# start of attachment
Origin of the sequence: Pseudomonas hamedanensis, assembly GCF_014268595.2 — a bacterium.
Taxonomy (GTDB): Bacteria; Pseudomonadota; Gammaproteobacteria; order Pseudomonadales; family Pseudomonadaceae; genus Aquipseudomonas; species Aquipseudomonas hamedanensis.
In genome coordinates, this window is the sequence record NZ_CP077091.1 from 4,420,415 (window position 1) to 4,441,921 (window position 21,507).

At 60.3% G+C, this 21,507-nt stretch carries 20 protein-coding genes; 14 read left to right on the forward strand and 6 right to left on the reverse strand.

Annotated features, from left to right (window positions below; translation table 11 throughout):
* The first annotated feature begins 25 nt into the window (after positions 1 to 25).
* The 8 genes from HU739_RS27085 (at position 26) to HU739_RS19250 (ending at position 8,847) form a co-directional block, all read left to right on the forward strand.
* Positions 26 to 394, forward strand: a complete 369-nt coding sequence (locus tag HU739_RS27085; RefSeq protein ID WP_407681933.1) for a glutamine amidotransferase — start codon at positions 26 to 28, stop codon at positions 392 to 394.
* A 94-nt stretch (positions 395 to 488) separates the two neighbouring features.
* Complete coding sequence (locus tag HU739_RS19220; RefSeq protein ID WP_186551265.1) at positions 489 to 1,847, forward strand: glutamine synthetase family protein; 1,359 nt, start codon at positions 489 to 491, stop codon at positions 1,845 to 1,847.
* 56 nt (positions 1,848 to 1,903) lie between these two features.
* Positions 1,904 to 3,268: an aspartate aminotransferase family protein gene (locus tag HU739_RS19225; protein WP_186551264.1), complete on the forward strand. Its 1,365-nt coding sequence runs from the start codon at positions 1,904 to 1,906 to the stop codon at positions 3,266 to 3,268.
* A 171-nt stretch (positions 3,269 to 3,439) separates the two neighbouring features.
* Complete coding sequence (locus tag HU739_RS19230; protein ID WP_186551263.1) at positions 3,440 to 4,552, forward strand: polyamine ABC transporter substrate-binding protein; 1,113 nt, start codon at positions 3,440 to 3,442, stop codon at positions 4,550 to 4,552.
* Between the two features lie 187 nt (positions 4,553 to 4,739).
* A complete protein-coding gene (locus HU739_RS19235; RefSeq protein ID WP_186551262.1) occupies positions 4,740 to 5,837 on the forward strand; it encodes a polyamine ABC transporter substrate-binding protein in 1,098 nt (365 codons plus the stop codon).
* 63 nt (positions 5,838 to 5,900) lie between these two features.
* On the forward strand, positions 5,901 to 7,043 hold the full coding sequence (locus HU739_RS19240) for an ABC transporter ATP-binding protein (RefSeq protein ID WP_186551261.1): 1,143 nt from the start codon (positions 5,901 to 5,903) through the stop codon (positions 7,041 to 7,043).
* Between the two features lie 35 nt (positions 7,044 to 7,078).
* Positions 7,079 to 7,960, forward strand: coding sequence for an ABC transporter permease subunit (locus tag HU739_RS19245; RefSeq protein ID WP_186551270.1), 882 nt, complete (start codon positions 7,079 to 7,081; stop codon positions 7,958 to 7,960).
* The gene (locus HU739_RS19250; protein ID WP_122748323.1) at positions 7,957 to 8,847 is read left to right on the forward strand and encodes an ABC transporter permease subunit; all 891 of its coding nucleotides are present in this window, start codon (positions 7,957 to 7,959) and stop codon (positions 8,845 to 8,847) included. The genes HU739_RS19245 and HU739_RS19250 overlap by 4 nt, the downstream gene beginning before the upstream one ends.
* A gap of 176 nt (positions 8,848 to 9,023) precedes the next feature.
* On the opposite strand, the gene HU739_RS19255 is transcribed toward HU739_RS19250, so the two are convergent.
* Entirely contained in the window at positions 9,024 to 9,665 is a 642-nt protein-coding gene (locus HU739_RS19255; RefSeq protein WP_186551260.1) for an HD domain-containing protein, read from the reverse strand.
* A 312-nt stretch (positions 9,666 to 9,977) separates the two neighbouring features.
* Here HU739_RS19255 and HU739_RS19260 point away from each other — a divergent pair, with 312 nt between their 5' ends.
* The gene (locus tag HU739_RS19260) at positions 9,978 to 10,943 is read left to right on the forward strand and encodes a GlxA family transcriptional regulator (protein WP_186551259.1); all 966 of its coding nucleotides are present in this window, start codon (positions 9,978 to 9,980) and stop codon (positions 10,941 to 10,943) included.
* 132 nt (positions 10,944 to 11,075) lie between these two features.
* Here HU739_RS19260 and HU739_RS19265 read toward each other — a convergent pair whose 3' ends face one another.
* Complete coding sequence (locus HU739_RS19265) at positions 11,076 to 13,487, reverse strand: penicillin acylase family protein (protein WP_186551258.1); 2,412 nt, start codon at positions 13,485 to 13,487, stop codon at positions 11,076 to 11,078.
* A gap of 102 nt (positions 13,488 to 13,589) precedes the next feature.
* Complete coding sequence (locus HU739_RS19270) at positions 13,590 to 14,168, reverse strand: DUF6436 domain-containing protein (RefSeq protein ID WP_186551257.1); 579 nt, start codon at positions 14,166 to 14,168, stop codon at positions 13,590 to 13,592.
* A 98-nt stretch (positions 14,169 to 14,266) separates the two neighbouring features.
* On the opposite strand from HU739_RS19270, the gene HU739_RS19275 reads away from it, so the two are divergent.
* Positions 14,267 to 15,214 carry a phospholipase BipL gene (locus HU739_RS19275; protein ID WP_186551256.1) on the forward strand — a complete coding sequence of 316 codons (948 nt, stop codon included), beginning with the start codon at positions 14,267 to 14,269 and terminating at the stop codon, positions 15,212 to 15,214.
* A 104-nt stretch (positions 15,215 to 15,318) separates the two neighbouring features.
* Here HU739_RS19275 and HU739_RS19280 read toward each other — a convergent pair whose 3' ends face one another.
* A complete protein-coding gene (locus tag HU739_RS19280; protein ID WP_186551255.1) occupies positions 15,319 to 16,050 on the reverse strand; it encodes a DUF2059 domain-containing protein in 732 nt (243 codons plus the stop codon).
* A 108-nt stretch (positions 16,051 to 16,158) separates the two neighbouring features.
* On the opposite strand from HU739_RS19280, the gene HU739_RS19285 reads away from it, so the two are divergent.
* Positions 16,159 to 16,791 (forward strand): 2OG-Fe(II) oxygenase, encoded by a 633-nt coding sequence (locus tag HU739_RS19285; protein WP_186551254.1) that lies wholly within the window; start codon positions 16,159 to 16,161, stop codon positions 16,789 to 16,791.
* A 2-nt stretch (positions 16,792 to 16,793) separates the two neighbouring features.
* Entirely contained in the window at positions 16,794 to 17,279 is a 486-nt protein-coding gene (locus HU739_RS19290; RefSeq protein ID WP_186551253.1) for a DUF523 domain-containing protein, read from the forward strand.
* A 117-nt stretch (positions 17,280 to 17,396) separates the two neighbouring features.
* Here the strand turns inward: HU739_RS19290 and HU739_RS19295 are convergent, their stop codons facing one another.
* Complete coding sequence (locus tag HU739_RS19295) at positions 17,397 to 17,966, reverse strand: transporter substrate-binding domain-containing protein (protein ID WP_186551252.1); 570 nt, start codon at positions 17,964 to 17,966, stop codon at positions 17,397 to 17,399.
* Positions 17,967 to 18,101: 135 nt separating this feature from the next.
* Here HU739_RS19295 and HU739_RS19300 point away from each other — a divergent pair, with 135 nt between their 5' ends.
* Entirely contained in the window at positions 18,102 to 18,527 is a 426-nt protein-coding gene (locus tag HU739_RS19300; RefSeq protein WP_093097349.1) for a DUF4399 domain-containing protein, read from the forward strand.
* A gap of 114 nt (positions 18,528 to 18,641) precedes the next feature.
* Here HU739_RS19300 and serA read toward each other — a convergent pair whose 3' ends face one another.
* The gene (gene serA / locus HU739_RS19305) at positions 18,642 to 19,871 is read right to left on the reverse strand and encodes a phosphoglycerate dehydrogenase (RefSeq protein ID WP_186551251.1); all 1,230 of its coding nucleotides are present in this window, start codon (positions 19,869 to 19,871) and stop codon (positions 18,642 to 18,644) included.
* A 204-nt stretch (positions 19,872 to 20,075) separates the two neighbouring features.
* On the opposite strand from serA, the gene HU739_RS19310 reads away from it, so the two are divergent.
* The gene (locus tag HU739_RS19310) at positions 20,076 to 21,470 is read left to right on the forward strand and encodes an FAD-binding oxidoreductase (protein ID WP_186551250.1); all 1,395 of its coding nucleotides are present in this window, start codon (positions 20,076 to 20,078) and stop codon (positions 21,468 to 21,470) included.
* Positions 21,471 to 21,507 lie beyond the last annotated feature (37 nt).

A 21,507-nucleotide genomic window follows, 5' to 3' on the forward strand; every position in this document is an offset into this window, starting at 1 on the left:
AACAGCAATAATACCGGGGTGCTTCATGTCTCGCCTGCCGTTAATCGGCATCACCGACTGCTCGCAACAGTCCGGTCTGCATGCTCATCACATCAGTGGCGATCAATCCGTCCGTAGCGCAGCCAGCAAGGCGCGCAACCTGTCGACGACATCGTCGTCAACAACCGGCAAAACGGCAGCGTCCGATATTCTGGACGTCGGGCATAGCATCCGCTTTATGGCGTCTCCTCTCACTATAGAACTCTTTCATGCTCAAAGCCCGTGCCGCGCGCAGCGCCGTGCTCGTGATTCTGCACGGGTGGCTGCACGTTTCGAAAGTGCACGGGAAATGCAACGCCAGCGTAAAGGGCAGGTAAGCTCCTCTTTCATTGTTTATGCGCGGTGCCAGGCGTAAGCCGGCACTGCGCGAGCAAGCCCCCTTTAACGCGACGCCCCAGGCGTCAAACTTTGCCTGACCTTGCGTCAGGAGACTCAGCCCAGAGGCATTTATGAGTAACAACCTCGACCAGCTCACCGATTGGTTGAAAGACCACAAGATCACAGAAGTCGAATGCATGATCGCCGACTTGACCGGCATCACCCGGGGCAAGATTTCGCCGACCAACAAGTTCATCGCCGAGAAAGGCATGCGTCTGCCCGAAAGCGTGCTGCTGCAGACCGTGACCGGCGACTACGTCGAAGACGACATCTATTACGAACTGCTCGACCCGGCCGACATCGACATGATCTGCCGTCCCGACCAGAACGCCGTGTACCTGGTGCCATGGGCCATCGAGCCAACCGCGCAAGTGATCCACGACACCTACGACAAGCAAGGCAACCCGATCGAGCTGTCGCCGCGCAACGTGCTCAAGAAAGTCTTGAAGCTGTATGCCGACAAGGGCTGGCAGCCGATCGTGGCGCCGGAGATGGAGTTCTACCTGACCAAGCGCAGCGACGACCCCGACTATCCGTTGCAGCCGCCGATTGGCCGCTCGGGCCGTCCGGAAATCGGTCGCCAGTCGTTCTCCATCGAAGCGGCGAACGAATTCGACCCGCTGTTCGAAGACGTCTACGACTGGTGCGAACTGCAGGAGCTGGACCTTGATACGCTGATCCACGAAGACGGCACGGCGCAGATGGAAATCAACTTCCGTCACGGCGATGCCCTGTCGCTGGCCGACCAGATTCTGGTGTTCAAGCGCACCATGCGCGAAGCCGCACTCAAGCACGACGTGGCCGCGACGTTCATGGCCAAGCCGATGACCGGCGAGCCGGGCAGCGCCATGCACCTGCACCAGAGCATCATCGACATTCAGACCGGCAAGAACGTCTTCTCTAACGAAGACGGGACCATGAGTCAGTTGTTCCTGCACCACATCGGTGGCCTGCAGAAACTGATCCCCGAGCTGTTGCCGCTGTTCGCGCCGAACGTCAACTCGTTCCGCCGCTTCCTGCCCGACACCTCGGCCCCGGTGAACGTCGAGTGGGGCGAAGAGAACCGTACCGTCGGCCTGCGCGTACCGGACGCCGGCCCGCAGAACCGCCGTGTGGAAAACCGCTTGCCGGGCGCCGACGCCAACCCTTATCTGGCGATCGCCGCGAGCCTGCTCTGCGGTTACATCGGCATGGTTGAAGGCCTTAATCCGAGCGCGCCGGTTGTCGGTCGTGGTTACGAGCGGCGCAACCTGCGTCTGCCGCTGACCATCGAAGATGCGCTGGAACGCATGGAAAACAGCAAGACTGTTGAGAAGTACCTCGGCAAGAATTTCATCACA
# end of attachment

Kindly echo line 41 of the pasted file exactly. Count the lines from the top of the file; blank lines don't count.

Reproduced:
* Positions 16,159 to 16,791 (forward strand): 2OG-Fe(II) oxygenase, encoded by a 633-nt coding sequence (locus tag HU739_RS19285; protein WP_186551254.1) that lies wholly within the window; start codon positions 16,159 to 16,161, stop codon positions 16,789 to 16,791.